Thursday, October 7, 2010

More on Dreams

"It has been said that the myth is a public dream, dreams are private myths. Unfortunately we give our mythic side scant attention these days. As a result, a great deal escapes us and we no longer understand our own actions. So it remains important and salutary to speak not only of the rational and the easily understood, but also of enigmatic things: the irrational and the ambiguous." -from Metamorphoses by Mary Zimmerman

My conversations with Zach Morris have inspired me to think about the relationship between dreams (this year’s theme for the Steampunk Haunted House) and art.

Dreams are immersive. We live them. Just like a haunted house, they require us to step into an entirely different world. Dreams have a seemingly irrational but very real sensory element, and, as a window into the unconscious, their imagery gives us a glimpse of a deeper knowledge that we normally don’t have access to.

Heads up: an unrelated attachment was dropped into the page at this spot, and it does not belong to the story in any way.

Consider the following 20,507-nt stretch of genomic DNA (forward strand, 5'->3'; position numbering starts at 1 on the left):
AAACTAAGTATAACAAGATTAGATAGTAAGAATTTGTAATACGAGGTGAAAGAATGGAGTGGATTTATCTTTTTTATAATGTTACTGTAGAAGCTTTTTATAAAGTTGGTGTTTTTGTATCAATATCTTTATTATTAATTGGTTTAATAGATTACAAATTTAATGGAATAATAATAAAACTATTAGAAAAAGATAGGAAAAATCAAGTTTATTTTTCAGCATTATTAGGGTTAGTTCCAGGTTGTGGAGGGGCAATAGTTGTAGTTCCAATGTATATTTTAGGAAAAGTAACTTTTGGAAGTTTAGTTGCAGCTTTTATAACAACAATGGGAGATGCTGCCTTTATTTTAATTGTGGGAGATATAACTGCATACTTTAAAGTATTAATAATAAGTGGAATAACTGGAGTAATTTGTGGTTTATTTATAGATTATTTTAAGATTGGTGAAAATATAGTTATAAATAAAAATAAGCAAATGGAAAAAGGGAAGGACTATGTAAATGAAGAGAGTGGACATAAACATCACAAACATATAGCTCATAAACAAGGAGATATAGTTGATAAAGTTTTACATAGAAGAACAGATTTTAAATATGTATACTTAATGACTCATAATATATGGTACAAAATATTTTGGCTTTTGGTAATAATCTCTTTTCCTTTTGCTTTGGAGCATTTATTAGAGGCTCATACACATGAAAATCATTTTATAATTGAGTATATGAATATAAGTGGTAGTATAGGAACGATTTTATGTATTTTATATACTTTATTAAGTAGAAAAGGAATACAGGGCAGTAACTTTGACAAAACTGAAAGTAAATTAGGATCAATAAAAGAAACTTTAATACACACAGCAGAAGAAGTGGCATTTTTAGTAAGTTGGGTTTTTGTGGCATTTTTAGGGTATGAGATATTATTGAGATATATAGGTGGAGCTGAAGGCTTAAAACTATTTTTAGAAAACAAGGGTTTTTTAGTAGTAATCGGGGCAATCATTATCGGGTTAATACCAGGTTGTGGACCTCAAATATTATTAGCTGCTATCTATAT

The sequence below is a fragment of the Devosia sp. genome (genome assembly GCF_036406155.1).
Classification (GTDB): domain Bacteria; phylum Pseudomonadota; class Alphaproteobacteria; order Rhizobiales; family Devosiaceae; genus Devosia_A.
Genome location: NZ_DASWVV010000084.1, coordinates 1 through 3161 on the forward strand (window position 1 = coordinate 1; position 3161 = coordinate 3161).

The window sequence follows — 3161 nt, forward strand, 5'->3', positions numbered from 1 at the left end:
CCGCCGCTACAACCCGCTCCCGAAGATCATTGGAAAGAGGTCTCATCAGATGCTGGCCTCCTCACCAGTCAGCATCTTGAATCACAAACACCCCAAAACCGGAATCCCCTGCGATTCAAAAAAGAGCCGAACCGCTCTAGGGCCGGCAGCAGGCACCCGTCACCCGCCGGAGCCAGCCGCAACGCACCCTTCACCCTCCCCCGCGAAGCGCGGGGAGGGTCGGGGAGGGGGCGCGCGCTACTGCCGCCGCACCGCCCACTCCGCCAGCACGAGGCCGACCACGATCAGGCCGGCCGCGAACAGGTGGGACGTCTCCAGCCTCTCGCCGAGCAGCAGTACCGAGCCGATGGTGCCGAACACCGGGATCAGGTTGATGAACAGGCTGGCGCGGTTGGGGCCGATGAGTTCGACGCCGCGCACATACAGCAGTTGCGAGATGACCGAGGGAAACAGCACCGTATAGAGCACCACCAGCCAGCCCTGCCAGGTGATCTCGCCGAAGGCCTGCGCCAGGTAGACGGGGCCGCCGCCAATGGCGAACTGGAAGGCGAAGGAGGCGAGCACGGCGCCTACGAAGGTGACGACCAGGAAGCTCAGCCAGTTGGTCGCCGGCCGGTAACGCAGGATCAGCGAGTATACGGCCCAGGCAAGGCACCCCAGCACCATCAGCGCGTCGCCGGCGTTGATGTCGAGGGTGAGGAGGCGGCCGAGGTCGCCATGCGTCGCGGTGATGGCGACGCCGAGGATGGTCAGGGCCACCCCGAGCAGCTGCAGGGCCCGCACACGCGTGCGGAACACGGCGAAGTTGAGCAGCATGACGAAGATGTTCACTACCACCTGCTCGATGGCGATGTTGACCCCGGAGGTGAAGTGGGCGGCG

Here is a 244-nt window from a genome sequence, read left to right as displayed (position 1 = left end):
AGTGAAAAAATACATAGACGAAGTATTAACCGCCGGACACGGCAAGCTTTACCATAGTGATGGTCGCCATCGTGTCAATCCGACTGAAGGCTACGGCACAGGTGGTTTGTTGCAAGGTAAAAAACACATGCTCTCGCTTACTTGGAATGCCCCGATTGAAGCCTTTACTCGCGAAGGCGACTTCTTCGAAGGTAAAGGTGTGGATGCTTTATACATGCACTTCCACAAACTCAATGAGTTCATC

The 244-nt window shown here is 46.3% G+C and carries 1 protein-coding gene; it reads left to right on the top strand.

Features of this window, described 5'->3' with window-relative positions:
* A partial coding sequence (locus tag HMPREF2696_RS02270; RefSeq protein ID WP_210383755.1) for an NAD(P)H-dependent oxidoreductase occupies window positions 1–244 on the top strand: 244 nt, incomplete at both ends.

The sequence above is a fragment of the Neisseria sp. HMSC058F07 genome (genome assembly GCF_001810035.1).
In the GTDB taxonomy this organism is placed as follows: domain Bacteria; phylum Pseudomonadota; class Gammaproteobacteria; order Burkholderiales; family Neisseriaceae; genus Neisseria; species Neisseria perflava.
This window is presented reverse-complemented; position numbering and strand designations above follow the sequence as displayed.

In everyday waking life, we place great value and trust in rational thought. We make sense of the world by synthesizing "information"--facts that we believe are reliable and steadfast. What we see is usually what is. Rarely do we think about what lies beneath the surface, or the universal truths that carry a wisdom beyond the here and now.

As Freud and other psychiatrists active in the Victorian Age theorized, much dream symbolism is universal. Take nightmares, for example. Why is it that we are all familiar with frightening dreams of falling, of being chased by a killer, and of drowning? These are very basic fears that exist in the unconscious of us all. Like other deep-rooted themes, they fuel the myths that have emerged time and time again across geography and generations--showing up in legends, songs, paintings, and religious texts.

Jung believed that innate psychological archetypes--death, initiation, heroism--were part of the collective consciousness we all share and therefore surface in mythology and dreams. Significantly, he also noted their expression in the Major Arcana (that is, the first 22 cards) of the Tarot deck.

Art speaks the language of dreams. It illuminates these unconscious images and helps us have a deeper understanding of life. In a sense, the artist’s job is to make dreams public by sharing them with an audience, reminding us of our own private myths.

View this year's Steampunk Haunted House trailer below.

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